Imagine that you are an ordinary patient and have just entered a fairly standard procedure - maybe you got a new crown, or a small bridge. Your dentist has placed a crown made of zirconia instead of gold, and you are happy about it - it is much cheaper than gold restorations, and the dentist explains its strength and duration. In addition, it looks good.
After you go home, in the next few days, you start to have a headache. You feel tired and you are not sure what the problem is. You want to know if you can respond to what you eat, or what you have touched. You go back to the past few days and see if there is any change in your diet or activities. However, nothing but ... you just got a crown made of zirconia, nothing to think of. You want to know:
This story may sound far-fetched, but in fact it may be more common than you think, at least according to digital aesthetics and many sources for this article. This may be because materials, equipment, and dental supplies enter the United States through regulatory, market, and government standards. The shadow availability of such goods outside of normal business models describes something called the gray market. Dentists and dental technicians are often lured by the low prices and false promises of the gray market.
What is a grey market?
The gray market may be difficult to define precisely, but usually in the dental context it refers to any dental product, supply or dental equipment that somehow avoids the regulatory process. "When we talk about the gray market, we talk about products that are sold through unsecured supply chains," explained Simon Hearne, "These fall into three main categories:
"1. Products transferred from authorized channels: These products are usually not in compliance with local laws, and may be degraded due to improper handling or improper storage conditions;
“2. Repackaged or Relabeled Products: This practice usually occurs on products that are close to the end of their warranty period. Grey Market distributors may change or cancel the expiration date and repackage the product to sell it to unsuspecting buyers. Selling for several years before the due date, this may result in incorrect curing or adhesion problems;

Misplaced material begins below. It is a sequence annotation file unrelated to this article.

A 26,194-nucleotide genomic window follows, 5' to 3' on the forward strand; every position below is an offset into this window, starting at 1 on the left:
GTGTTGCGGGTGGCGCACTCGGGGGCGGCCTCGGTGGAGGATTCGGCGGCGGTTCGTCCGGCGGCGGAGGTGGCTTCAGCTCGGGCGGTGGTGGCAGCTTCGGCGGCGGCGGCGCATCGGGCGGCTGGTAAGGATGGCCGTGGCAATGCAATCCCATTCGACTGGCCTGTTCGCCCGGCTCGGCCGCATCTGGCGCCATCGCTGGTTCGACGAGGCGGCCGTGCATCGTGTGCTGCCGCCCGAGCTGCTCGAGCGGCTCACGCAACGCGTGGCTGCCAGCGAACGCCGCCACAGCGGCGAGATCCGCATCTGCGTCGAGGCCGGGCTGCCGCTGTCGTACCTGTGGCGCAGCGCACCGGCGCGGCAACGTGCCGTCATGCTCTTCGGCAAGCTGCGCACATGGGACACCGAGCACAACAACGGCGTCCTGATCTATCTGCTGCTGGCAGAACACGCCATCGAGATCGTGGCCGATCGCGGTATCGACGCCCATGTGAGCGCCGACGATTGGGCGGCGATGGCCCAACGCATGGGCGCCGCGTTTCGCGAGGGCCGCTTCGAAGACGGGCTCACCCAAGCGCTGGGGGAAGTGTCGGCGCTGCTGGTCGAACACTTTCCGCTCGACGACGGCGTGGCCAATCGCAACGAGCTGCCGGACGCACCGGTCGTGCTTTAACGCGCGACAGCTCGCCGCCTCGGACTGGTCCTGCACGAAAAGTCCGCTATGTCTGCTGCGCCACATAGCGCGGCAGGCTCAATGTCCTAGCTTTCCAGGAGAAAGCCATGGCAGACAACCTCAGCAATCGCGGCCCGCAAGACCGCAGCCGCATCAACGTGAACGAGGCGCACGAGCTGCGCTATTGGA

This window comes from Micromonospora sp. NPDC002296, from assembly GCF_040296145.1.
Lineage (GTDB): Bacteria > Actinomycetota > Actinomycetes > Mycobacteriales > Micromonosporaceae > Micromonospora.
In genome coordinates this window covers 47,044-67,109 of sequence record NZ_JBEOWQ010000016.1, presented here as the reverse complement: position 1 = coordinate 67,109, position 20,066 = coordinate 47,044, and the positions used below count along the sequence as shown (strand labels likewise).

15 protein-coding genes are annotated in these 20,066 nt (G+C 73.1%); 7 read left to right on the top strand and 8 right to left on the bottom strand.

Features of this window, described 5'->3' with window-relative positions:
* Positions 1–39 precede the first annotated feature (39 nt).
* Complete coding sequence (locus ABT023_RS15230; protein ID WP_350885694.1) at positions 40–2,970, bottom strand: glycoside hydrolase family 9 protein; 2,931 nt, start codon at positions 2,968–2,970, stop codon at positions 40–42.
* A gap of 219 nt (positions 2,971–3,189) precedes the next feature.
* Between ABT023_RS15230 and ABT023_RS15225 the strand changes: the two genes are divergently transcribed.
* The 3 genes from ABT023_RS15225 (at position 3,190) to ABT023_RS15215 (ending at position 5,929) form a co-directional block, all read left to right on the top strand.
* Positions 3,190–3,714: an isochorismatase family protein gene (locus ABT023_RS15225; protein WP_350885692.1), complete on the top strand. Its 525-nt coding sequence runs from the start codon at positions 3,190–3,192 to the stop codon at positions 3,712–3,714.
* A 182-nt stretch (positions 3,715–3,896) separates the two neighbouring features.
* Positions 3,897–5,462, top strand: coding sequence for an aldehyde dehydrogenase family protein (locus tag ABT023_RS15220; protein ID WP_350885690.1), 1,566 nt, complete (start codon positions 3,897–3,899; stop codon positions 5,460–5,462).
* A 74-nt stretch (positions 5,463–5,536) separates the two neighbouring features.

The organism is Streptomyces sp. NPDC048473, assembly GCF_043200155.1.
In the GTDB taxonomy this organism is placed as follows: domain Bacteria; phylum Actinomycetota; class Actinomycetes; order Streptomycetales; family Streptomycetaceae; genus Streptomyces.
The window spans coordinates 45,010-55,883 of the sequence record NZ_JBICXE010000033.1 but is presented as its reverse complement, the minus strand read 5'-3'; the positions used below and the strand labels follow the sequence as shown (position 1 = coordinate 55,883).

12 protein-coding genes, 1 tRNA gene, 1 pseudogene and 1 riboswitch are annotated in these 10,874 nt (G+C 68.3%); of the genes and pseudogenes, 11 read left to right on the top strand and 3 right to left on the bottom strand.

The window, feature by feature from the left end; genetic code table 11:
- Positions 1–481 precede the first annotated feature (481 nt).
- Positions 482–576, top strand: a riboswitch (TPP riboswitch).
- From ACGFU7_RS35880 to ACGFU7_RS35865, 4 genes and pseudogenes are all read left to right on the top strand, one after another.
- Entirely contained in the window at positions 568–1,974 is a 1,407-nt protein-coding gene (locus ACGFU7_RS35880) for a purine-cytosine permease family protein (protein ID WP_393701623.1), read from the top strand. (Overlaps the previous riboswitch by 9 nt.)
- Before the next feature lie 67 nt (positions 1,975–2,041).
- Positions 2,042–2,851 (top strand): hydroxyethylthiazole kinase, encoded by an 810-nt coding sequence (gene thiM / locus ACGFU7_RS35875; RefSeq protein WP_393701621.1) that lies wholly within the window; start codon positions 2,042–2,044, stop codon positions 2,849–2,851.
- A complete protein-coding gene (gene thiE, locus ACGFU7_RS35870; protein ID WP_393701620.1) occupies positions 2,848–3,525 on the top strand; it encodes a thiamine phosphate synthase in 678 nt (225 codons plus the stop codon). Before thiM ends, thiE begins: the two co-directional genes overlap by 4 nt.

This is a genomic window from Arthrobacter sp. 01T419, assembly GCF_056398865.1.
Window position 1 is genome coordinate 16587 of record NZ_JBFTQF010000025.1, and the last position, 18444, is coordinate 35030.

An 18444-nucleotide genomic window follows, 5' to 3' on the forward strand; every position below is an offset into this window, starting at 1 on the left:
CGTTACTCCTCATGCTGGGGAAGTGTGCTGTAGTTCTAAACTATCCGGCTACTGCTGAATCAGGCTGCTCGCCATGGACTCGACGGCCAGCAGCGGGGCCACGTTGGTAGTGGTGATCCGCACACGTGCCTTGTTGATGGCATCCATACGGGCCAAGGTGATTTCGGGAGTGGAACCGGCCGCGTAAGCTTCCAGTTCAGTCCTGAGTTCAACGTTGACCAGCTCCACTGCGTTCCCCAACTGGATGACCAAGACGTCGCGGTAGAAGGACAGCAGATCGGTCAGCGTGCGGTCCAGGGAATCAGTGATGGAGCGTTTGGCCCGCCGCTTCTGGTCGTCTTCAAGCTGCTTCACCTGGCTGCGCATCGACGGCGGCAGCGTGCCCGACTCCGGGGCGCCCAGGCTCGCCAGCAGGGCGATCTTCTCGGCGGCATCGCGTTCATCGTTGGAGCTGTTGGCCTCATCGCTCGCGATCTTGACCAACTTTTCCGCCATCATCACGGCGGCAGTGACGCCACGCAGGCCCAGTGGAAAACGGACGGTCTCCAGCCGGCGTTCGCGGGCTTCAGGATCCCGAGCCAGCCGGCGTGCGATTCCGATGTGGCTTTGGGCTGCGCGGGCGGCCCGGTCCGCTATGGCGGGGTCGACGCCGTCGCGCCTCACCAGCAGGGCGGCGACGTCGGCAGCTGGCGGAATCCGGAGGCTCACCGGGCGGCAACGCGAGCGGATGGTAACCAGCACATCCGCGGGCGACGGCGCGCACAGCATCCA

"3. Counterfeit products: The design of these counterfeit products (with varying degrees of capability) looks like real things. Such products are the least common, but they should be the industry's most concerned issue because it poses the greatest threat to security. risk".
The grey market has increased the possibility of unsafe products or materials that may lead to patients. Hearne explained: "When customers buy grey market products, they cannot guarantee that the products have been properly transported or stored, or that their labels have not been forged to hide expiration dates or important safety data." "In addition to incorrect handling and storage In addition to the risks involved, the formulation or labelling of these products may not be in compliance with U.S. law, and any of these factors may affect product efficacy and patient safety. In addition, many channels also provide counterfeit products for sale in gray market products. Counterfeit products are the most affected. Concern, because buying a product is really a security risk for unknown components. "
Including grey market products as part of the workflow may jeopardize the entire recovery process. "Using the grey market component raises some short-term and long-term risks that need to be considered," said Paul Patella, principal head of Straumann’s North American Laboratory Division. "[Dentist technicians face:] redo cases out of pocket, because many of these gray market companies do not provide the cost of reimbursement for failed products [or] possible legal proceedings; the cost of referring clinicians; and, most importantly, the patient's condition Now that it is already dangerous, laboratories may face significant legal risks. "
In addition, there are economic consequences of buying from unclear sources. "The lab owners should be very concerned because if they buy products from unauthorized dealers, they may not get what they paid for," said Wayne O. Ledford, vice president of sales at Ivoclar Vivadent. “In addition, if there is a problem with the product in the laboratory or in the mouth, where does the lab ask for support?
In the U.S., gray market goods are usually sold or shipped to avoid notification from the regulatory agency, the Food and Drug Administration (FDA). The FDA is responsible for isolating harmful medical supplies in the United States and ensuring that the materials and products used in the patient's mouth are safe for dental teams and patients. Typically, this means that the FDA must approve all items that enter the patient's mouth, including dental materials. How can unapproved things pass through the final consumer?